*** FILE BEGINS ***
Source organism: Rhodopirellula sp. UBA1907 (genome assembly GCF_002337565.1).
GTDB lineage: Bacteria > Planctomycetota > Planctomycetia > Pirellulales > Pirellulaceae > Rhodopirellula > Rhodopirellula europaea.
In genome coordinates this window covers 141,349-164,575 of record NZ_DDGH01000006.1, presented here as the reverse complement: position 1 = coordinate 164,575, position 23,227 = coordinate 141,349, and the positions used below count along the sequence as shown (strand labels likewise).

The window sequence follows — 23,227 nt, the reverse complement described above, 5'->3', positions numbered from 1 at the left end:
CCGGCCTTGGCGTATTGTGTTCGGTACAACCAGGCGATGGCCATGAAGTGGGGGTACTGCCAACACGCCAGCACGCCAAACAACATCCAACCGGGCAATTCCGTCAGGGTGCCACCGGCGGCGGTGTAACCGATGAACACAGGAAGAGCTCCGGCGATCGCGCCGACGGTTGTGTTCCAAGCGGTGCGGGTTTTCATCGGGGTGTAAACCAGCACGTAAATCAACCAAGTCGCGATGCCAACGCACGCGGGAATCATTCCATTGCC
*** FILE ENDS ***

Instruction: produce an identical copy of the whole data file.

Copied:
Source organism: Rhodopirellula sp. UBA1907 (genome assembly GCF_002337565.1).
GTDB lineage: Bacteria > Planctomycetota > Planctomycetia > Pirellulales > Pirellulaceae > Rhodopirellula > Rhodopirellula europaea.
In genome coordinates this window covers 141,349-164,575 of record NZ_DDGH01000006.1, presented here as the reverse complement: position 1 = coordinate 164,575, position 23,227 = coordinate 141,349, and the positions used below count along the sequence as shown (strand labels likewise).

The window sequence follows — 23,227 nt, the reverse complement described above, 5'->3', positions numbered from 1 at the left end:
CCGGCCTTGGCGTATTGTGTTCGGTACAACCAGGCGATGGCCATGAAGTGGGGGTACTGCCAACACGCCAGCACGCCAAACAACATCCAACCGGGCAATTCCGTCAGGGTGCCACCGGCGGCGGTGTAACCGATGAACACAGGAAGAGCTCCGGCGATCGCGCCGACGGTTGTGTTCCAAGCGGTGCGGGTTTTCATCGGGGTGTAAACCAGCACGTAAATCAACCAAGTCGCGATGCCAACGCACGCGGGAATCATTCCATTGCC